Six features of circular economy business models

by Corporate Waste Solutions
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Process model features

  1. Circular value chain

Production cycles aim to close the loop across the entire value chain. They use fully renewable, recycled and/or recyclable or biodegradable materials that can be used in consecutive lifecycles to reduce the costs and increase predictability and control. Products are designed efficiently, minimising material use without affecting performance. Low toxicity materials are selected where possible; biological and technical materials are easily separated and recovered or renewed.

  1. Recovery and collection including industrial symbiosis

The focus is on production and consumption systems in which everything that was previously considered as waste is retained for other uses through tracing and recovering products at the ‘end of their life’. This feature also included reclaiming waste and by-products from the production process, and incentivised return systems. The recycling process can include both up-cycling (into higher value) and down-cycling (into lower value).

Lifecycle extension model features

  1. Durability, modularity with repair services

The focus is on increasing or extending the life of products across the whole product lifecycle. This could be by maintaining and improving products through repairs, upgrades, refurbishment, remanufacturing or remarketing. The effectiveness of this feature is impacted on through the design process with a focus on design for disassembly, modular design, material selection for durability and design for repair.

  1. Personalisation, made-to-order and lock-in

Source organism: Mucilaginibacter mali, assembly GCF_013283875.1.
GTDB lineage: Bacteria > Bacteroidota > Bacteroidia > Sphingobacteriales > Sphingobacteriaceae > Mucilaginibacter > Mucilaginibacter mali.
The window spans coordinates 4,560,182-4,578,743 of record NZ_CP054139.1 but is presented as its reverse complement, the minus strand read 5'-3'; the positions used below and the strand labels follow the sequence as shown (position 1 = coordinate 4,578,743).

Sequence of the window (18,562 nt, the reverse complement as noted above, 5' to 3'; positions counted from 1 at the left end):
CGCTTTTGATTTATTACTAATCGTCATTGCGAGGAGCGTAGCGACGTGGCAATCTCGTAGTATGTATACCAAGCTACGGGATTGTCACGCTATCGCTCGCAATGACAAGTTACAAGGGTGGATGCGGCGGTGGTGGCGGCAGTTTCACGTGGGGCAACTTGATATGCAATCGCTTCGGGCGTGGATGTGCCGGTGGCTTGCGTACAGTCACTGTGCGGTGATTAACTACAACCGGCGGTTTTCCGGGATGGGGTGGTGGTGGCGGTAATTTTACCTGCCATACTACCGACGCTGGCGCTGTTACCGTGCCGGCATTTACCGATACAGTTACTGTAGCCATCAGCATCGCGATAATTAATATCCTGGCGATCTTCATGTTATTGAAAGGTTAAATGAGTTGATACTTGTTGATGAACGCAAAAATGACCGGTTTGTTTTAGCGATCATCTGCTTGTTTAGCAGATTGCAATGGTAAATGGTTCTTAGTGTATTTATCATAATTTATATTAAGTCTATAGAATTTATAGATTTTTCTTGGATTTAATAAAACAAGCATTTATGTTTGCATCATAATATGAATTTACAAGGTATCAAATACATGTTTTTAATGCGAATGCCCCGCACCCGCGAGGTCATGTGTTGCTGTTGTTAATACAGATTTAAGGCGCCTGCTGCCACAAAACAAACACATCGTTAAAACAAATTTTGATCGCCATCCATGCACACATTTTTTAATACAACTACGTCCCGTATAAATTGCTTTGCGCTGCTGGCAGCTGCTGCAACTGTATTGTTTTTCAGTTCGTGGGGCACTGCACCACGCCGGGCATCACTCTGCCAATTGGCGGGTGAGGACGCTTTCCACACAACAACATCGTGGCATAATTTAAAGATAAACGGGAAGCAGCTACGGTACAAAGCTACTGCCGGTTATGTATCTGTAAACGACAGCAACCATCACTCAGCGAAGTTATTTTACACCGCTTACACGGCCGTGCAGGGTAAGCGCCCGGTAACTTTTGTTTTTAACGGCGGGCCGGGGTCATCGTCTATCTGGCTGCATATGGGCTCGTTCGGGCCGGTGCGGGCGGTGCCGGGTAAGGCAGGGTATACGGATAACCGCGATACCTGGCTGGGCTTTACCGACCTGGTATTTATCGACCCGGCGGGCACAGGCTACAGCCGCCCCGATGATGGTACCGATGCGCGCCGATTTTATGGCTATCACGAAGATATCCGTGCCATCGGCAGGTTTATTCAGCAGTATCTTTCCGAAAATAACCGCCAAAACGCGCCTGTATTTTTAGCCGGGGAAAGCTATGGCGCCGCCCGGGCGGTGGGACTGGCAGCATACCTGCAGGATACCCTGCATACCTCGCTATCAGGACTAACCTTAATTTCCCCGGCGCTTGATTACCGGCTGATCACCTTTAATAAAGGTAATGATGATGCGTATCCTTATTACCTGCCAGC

This is about building a more personalised, longer-term relationship with the customer. By doing so, it becomes easier to close loops, recover materials/products and reduce resource use. Made-to-order production minimises material requirements and avoids potential losses from overstocking. Businesses that directly ‘lock in’ consumers can circumvent the need for a separate retailer, and enable greater insight into the potential demand for the product itself or, where relevant, the product refill.

Service model features

  1. Product service systems and dematerialised services

The manufacturer or retailer bears the ‘whole cost of ownership’ with a subsequent focus on the durability, longevity and reliability of the product along with usage rates and reusability. Also, dematerialised services such as Netflix, Spotify and cloud computing play a big role. Here the business provides access to a service for the customer, rather than the product itself.

  1. Collaborative/sharing economy

Digital technology is used to create new relationships and business opportunities for consumers, companies and micro-entrepreneurs to rent, share, swap or lend their idle goods. Fewer resources are required to make products that are infrequently used, and consumers have a new way to make and save money. This feature requires the platform, and the users of the platform, to function effectively.

Models referenced in the development of this matrix include those created by Accenture; Forum for the Future; WRAP and the British Standards Institute.

This article also appears in Issue 6 of CWS magazine. Get your free, obligation-free trial of the mag here.

Image copyright: bswei / 123RF Stock Photo

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